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Review: TRAXXAS Slash with Audio

Crank Up the Volume!
2Wd Off-Road Short Course Truck


Words: Tony Phalen
Photos: Walter Sidas
From RC Driver Issue: 134


Traxxas spawned the short course craze in 2009 with the introduction of the 2WD Slash. Since that time, every vehicle manufacturer worth its salt has jumped on the SC bandwagon, creating what can arguably be one of the most popular classes in RC. Later that year, Traxxas one-upped its 2WD truck with the release of a 4WD version, boosting the performance and drivability of an already awesome platform. Both of these trucks come completely ready to rip right out of the box, including a battery, charger and even tools, so what more could the end user want? How about a small control box and a pair of body-mounted speakers to release the roar of a 900+hp Pro4 Short Course truck? Let’s plug it up, turn it on and see what all this noise is about!

WHO IT’S FOR: Everyone
PART NUMBER: 58034-2
HOW MUCH: $299.95

• Same awesome Slash platform that we’ve all come to love
• Comes with everything you need to pull it out of the box and go
• Onboard audio system can be turned up, turned down or turned off right on the control box
• Speakers mounted up inside the body not only produce sound, they also vibrate the body for even more realism
• Equipped with Traxxas’ Titan 12-turn 550 motor and XL-5 waterproof ESC
• Packed with an all-metal gear Magnum 272 transmission and Revo-Spec Torque-Control slipper clutch
• Plenty of tuning adjustments for those who like to tinker
• Tons, and I do mean tons, of aftermarket support

• Traction is a bit low with the hard tires, but this also means they won’t wear out fast
• A little top-heavy and prone to rolling over quite easily on asphalt/concrete


Adding realistic audio to an already ‘sound’ platform is one of coolest things Traxxas could do. (See what I did there?) The throaty notes of a Pro4 truck will attract a lot of people to the sport, especially those that love and attend Traxxas-sponsored TORC events. Outside of the audio, the Slash is a beginner’s best friend. It’s not overpowered or difficult to drive and comes complete and ready to rock right out of the box. For those track owners looking for the next big thing, a Spec class of these might be the hot ticket!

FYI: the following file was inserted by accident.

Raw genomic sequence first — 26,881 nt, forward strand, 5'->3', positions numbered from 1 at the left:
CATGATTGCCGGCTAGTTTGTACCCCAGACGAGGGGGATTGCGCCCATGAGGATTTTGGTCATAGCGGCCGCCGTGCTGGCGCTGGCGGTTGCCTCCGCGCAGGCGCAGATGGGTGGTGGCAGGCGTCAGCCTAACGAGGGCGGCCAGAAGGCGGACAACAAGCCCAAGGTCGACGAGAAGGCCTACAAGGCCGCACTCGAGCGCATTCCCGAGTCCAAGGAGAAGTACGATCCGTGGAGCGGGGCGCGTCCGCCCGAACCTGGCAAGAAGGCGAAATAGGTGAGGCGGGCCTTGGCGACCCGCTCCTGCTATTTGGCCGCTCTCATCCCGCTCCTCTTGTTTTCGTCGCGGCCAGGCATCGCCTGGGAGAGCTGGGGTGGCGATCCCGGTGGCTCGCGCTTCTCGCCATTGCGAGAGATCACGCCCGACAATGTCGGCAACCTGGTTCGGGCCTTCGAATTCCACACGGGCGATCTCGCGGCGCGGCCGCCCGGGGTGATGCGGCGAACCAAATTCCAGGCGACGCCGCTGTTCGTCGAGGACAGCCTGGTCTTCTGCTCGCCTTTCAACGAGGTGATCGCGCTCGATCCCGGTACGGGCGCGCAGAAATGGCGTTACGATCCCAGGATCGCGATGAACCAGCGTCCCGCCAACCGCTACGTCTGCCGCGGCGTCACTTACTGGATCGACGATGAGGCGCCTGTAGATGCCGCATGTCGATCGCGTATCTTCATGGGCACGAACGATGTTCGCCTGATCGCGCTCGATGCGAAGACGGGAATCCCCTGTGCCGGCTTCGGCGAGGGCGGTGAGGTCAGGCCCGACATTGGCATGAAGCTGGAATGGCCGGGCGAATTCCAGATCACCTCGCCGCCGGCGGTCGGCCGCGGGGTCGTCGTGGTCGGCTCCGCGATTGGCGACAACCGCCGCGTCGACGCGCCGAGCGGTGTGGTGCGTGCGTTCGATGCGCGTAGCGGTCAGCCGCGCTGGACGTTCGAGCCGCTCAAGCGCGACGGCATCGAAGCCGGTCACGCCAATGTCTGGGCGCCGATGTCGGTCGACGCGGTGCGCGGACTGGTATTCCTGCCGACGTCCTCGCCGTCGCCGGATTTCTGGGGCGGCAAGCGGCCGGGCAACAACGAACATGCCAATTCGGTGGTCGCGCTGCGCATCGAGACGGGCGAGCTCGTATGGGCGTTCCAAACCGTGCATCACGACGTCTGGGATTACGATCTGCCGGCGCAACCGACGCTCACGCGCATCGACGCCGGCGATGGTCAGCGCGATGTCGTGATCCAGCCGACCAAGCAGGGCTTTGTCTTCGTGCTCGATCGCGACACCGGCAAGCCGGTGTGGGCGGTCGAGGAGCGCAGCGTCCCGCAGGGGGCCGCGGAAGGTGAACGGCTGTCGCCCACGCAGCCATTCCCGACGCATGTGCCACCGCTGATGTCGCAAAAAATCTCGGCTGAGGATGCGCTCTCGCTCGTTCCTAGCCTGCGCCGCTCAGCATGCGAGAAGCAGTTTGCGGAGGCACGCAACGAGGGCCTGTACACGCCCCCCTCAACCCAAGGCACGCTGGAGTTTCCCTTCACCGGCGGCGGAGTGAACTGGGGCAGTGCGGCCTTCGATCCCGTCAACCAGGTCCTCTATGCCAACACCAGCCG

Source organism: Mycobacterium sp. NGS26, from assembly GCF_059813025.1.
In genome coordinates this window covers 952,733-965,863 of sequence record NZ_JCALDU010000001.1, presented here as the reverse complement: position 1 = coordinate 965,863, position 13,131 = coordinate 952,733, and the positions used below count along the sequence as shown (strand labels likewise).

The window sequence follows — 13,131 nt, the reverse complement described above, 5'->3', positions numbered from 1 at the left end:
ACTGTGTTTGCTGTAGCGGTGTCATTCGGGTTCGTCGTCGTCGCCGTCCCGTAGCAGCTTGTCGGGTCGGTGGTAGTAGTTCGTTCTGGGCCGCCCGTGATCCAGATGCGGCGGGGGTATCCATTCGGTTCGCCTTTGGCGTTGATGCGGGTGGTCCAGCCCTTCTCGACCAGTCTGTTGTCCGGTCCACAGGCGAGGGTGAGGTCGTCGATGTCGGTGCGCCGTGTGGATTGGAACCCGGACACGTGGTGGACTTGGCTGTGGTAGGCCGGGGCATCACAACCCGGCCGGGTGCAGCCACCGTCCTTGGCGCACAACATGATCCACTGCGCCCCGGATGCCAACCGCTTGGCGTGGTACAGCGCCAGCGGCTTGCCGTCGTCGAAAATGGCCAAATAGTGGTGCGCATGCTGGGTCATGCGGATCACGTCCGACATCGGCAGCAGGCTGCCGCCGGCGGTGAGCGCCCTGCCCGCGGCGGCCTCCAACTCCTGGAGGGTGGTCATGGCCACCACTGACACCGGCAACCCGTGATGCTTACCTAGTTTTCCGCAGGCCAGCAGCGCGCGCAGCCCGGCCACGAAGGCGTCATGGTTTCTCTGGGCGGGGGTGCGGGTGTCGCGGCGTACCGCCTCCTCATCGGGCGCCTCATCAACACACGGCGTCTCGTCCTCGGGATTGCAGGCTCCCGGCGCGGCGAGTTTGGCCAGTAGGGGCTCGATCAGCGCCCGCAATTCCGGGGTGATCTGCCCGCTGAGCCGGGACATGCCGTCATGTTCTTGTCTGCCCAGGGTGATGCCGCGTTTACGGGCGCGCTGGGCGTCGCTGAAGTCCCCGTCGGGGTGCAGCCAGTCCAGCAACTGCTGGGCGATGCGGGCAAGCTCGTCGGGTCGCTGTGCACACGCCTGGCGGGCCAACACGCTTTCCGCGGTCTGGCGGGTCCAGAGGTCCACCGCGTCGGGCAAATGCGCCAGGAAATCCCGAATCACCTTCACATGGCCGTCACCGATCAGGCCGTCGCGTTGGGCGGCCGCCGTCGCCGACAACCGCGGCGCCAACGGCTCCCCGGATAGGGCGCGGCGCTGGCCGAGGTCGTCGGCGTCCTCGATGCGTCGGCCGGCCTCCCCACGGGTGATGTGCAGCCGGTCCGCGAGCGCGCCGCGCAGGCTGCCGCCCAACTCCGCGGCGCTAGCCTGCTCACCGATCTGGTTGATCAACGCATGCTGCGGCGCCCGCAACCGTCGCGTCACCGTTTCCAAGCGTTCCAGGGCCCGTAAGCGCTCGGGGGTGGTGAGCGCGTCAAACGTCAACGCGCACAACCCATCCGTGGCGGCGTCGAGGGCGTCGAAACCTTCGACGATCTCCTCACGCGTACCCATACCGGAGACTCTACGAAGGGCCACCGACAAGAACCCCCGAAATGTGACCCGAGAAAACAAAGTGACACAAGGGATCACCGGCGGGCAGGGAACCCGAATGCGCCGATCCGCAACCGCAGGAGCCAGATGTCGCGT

• 4-way wrench
• L wrenches
• Turnbuckle wrench
• Slipper wrench
• Additional spur gear
• Additional pinion gear

• Everything is included

• Hitec X4 AC Charger

• For now the only chassis Traxxas has dropped the audio system into is the high-CG 2WD Slash. This means that you’ll have plenty of ground clearance when jumping in the dirt or off the curbs. The water- sealed receiver box is mounted on the left side of the chassis; the onboard audio on the right. The ESC sits on a tray right behind the battery box and is firmly screwed to the chassis. There is plenty of room on the chassis deck for future electronic upgrades and the centrally mounted battery tray will hold a 6- or 7-cell NiMh (7-cell is included) or LiPo pack. If you do upgrade to a LiPo, you’ll need to get a foam block (or something similar) to take up the extra space in the battery tray.

• The Slash features a four-wheel, independent suspension that is damped at all four corners by long, oil-filled shocks. While the audio Slash does not come with threaded shocks, you can still alter ride height by inserting or removing the preload spacers. Progressive springs are included to help soften the ride, and there are multiple mounting locations to further tune performance. The suspension arms are thick and have webbing everywhere; you’ll be hard pressed to break one of these parts! The steel turnbuckles thread into captured rod ends to help keep them from popping off when you’re in the middle of ‘fun’ time.

• Handling the steering duties on this Slash is a Traxxas 2075 digital servo. This waterproof unit has a large servo saver attached to it and connects to a dual bellcrank steering system. Steel turnbuckles reach out to the steering arms to positively point the Slash in the direction it needs to go. The servo did a great job of keeping up with my inputs as I powered the Slash around the field, even during some pretty constant power-sliding maneuvers.

• The audio Slash features Traxxas’ brutally-strong Magnum 272 transmission. This transmission is equipped with a full set of metal gears that ride on precision bearings. A planetary, fluid-filled gear diff controls traction and a Revo-Spec Torque-Control slipper clutch system helps protect the rest of the drivetrain. Heavy duty slider driveshafts feed the power to the rear tires and use through-screw pins to keep everything together. This is the same gearbox used in the brushless versions of the same truck, so rest assured you’ll have no issues with the drivetrain!